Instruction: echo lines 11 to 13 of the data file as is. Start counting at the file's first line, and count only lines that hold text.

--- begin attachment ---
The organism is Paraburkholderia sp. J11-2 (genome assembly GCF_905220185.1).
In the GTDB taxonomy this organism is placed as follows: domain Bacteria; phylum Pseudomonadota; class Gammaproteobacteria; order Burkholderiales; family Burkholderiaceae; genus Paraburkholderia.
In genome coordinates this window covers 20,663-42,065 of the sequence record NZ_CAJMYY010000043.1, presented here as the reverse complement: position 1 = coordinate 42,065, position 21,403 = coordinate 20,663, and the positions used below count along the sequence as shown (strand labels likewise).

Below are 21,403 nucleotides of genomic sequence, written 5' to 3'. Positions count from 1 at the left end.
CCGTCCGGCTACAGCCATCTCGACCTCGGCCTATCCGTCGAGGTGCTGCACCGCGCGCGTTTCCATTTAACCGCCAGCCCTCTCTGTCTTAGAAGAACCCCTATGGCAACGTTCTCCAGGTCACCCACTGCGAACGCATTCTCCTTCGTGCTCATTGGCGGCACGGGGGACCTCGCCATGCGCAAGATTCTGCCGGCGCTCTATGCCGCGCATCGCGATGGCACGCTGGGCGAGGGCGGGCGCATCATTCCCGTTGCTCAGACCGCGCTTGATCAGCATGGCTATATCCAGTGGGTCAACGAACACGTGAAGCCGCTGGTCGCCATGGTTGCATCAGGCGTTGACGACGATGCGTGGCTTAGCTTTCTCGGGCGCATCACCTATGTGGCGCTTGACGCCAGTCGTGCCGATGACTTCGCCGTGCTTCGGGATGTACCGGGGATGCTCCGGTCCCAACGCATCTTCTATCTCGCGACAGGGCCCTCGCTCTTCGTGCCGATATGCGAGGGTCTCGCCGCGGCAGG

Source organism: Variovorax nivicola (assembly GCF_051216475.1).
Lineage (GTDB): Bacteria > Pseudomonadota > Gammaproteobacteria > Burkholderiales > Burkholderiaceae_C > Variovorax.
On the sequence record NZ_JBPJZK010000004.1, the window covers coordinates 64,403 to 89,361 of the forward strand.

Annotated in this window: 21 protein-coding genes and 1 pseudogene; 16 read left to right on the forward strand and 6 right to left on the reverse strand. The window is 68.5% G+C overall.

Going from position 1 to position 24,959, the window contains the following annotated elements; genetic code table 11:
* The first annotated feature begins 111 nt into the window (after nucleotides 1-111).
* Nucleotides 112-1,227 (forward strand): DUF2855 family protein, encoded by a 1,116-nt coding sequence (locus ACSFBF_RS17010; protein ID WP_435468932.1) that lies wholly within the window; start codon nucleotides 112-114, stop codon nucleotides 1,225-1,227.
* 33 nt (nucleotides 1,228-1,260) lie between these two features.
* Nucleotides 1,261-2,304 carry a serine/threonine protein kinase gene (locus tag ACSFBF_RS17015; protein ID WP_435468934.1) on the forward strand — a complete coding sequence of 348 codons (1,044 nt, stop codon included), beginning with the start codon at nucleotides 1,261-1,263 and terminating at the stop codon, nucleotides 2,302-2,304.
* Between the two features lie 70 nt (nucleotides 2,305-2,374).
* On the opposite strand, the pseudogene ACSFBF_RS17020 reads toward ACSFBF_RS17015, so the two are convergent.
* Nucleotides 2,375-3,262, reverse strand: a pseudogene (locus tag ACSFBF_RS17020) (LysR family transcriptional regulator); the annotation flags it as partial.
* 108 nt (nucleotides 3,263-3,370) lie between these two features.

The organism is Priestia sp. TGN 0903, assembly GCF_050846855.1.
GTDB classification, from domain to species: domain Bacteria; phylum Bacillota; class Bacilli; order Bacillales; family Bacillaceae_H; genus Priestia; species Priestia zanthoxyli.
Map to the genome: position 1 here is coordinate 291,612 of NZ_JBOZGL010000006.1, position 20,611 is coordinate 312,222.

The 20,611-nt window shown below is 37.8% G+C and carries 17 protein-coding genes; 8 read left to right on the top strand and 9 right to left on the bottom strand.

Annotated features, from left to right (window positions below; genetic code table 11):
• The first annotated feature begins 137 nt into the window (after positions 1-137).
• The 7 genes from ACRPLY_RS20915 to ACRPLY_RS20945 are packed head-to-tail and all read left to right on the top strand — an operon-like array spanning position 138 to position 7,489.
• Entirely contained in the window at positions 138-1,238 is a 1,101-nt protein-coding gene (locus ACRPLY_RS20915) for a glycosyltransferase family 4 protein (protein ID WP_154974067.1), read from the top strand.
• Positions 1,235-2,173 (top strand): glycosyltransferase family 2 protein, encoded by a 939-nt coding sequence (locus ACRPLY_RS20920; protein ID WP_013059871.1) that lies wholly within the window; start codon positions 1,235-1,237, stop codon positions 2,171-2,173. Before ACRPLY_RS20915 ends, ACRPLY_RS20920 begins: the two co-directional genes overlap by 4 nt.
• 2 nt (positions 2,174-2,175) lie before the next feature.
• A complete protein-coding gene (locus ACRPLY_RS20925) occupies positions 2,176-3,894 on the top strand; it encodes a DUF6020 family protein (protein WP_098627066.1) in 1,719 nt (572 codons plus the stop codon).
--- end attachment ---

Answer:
* The first annotated feature begins 111 nt into the window (after nucleotides 1-111).
* Nucleotides 112-1,227 (forward strand): DUF2855 family protein, encoded by a 1,116-nt coding sequence (locus ACSFBF_RS17010; protein ID WP_435468932.1) that lies wholly within the window; start codon nucleotides 112-114, stop codon nucleotides 1,225-1,227.
* 33 nt (nucleotides 1,228-1,260) lie between these two features.